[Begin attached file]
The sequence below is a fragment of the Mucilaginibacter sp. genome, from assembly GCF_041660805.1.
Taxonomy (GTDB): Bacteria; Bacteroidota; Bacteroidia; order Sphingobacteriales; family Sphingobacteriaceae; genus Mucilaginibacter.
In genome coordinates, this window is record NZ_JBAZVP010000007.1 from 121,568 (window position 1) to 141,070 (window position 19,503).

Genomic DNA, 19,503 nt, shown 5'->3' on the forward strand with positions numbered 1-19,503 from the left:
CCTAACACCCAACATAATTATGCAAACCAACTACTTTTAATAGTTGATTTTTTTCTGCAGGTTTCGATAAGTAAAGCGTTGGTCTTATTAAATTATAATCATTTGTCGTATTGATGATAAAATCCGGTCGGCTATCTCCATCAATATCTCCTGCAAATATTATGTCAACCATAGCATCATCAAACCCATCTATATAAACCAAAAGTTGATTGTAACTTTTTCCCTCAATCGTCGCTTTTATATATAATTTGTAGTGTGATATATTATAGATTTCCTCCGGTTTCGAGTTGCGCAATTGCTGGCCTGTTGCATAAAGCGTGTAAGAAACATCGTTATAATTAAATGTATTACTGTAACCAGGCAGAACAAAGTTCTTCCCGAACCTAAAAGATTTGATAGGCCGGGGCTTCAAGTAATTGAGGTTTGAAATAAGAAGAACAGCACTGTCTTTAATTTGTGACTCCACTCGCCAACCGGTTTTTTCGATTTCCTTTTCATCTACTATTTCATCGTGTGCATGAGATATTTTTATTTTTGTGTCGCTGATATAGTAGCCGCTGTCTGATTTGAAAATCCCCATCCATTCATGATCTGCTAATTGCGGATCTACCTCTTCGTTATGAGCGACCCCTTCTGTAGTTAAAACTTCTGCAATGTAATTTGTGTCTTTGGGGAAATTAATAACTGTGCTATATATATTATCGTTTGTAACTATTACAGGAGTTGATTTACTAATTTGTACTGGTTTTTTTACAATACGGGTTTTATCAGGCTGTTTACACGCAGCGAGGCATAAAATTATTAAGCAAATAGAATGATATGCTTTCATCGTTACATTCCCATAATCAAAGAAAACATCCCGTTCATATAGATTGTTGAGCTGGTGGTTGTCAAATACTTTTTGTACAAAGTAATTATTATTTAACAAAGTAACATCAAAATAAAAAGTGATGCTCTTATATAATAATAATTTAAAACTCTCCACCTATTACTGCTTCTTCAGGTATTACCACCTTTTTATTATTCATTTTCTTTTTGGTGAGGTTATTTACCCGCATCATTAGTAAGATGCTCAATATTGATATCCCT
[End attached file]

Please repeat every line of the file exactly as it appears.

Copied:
The sequence below is a fragment of the Mucilaginibacter sp. genome, from assembly GCF_041660805.1.
Taxonomy (GTDB): Bacteria; Bacteroidota; Bacteroidia; order Sphingobacteriales; family Sphingobacteriaceae; genus Mucilaginibacter.
In genome coordinates, this window is record NZ_JBAZVP010000007.1 from 121,568 (window position 1) to 141,070 (window position 19,503).

Genomic DNA, 19,503 nt, shown 5'->3' on the forward strand with positions numbered 1-19,503 from the left:
CCTAACACCCAACATAATTATGCAAACCAACTACTTTTAATAGTTGATTTTTTTCTGCAGGTTTCGATAAGTAAAGCGTTGGTCTTATTAAATTATAATCATTTGTCGTATTGATGATAAAATCCGGTCGGCTATCTCCATCAATATCTCCTGCAAATATTATGTCAACCATAGCATCATCAAACCCATCTATATAAACCAAAAGTTGATTGTAACTTTTTCCCTCAATCGTCGCTTTTATATATAATTTGTAGTGTGATATATTATAGATTTCCTCCGGTTTCGAGTTGCGCAATTGCTGGCCTGTTGCATAAAGCGTGTAAGAAACATCGTTATAATTAAATGTATTACTGTAACCAGGCAGAACAAAGTTCTTCCCGAACCTAAAAGATTTGATAGGCCGGGGCTTCAAGTAATTGAGGTTTGAAATAAGAAGAACAGCACTGTCTTTAATTTGTGACTCCACTCGCCAACCGGTTTTTTCGATTTCCTTTTCATCTACTATTTCATCGTGTGCATGAGATATTTTTATTTTTGTGTCGCTGATATAGTAGCCGCTGTCTGATTTGAAAATCCCCATCCATTCATGATCTGCTAATTGCGGATCTACCTCTTCGTTATGAGCGACCCCTTCTGTAGTTAAAACTTCTGCAATGTAATTTGTGTCTTTGGGGAAATTAATAACTGTGCTATATATATTATCGTTTGTAACTATTACAGGAGTTGATTTACTAATTTGTACTGGTTTTTTTACAATACGGGTTTTATCAGGCTGTTTACACGCAGCGAGGCATAAAATTATTAAGCAAATAGAATGATATGCTTTCATCGTTACATTCCCATAATCAAAGAAAACATCCCGTTCATATAGATTGTTGAGCTGGTGGTTGTCAAATACTTTTTGTACAAAGTAATTATTATTTAACAAAGTAACATCAAAATAAAAAGTGATGCTCTTATATAATAATAATTTAAAACTCTCCACCTATTACTGCTTCTTCAGGTATTACCACCTTTTTATTATTCATTTTCTTTTTGGTGAGGTTATTTACCCGCATCATTAGTAAGATGCTCAATATTGATATCCCT